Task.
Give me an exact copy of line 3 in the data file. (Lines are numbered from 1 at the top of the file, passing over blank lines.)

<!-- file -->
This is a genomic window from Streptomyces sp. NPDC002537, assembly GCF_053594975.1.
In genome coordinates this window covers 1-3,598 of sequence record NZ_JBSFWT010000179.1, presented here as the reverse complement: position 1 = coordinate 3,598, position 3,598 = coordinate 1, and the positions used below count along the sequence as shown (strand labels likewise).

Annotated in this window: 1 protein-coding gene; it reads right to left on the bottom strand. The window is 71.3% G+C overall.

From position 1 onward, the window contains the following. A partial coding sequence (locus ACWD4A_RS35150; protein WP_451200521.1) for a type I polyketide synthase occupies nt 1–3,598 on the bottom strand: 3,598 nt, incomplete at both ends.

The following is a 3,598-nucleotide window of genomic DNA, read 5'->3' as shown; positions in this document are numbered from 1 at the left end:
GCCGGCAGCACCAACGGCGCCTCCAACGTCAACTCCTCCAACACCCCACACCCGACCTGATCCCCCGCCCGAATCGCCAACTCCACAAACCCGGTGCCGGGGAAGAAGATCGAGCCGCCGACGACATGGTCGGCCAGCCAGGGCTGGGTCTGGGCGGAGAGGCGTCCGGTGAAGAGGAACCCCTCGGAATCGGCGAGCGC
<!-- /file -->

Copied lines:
Annotated in this window: 1 protein-coding gene; it reads right to left on the bottom strand. The window is 71.3% G+C overall.